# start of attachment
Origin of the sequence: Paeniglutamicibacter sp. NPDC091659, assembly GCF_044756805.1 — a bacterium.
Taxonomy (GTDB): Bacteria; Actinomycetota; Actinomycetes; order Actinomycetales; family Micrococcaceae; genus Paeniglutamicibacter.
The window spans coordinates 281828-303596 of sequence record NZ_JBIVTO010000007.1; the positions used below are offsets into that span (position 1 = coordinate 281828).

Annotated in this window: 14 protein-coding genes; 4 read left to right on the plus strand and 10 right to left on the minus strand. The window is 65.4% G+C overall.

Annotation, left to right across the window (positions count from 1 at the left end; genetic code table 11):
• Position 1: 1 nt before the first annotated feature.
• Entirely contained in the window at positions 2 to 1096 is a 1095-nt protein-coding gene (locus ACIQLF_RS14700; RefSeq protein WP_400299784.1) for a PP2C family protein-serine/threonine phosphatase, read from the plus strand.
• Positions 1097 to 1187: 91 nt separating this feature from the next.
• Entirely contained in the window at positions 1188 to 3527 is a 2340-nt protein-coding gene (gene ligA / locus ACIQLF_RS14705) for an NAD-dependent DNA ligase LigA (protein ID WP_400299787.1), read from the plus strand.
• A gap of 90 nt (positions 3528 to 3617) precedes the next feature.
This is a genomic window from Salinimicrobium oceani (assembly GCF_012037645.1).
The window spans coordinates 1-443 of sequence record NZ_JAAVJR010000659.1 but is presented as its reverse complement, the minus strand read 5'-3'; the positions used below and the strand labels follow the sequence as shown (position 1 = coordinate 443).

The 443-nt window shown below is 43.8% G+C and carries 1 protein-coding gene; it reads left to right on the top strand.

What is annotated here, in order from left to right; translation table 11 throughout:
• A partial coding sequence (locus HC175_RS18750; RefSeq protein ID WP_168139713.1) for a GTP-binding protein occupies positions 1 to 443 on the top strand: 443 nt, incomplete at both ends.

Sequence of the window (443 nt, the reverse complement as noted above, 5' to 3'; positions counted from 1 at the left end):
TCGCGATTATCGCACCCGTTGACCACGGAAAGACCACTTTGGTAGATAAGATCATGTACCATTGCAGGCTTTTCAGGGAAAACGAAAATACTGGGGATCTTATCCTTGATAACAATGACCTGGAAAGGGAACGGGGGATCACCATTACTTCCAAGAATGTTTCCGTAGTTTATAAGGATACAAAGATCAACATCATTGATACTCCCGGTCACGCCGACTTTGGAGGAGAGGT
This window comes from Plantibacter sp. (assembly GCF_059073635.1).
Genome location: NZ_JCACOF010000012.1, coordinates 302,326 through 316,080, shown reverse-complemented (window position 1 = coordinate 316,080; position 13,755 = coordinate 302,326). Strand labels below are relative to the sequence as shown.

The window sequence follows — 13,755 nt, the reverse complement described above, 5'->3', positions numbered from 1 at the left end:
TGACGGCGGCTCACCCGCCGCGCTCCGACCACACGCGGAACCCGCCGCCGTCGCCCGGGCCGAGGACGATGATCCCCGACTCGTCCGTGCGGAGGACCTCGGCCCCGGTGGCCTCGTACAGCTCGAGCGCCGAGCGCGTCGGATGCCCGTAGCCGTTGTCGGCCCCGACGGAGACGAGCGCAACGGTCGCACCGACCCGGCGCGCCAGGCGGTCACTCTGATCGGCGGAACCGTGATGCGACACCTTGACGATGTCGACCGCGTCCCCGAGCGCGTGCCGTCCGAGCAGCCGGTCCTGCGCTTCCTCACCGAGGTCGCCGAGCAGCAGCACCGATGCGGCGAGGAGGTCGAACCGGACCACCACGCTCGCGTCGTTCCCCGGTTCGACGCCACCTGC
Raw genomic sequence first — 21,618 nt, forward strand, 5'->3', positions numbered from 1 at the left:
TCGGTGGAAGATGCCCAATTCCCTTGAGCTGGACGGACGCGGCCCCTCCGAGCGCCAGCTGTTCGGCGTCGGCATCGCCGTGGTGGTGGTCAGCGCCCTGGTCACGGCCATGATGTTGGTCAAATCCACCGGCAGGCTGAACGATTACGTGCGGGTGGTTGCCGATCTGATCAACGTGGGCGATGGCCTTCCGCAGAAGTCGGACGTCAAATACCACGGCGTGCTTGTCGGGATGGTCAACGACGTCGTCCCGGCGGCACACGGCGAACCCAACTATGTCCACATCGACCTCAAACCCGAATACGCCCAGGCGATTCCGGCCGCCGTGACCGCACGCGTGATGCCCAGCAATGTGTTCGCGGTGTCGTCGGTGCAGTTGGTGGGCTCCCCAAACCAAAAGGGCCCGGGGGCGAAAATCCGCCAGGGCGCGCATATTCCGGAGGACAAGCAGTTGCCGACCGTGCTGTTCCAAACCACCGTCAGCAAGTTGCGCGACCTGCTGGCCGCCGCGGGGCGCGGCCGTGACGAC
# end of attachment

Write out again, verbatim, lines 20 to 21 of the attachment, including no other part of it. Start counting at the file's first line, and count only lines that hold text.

The window sequence follows — 13,755 nt, the reverse complement described above, 5'->3', positions numbered from 1 at the left end:
TGACGGCGGCTCACCCGCCGCGCTCCGACCACACGCGGAACCCGCCGCCGTCGCCCGGGCCGAGGACGATGATCCCCGACTCGTCCGTGCGGAGGACCTCGGCCCCGGTGGCCTCGTACAGCTCGAGCGCCGAGCGCGTCGGATGCCCGTAGCCGTTGTCGGCCCCGACGGAGACGAGCGCAACGGTCGCACCGACCCGGCGCGCCAGGCGGTCACTCTGATCGGCGGAACCGTGATGCGACACCTTGACGATGTCGACCGCGTCCCCGAGCGCGTGCCGTCCGAGCAGCCGGTCCTGCGCTTCCTCACCGAGGTCGCCGAGCAGCAGCACCGATGCGGCGAGGAGGTCGAACCGGACCACCACGCTCGCGTCGTTCCCCGGTTCGACGCCACCTGC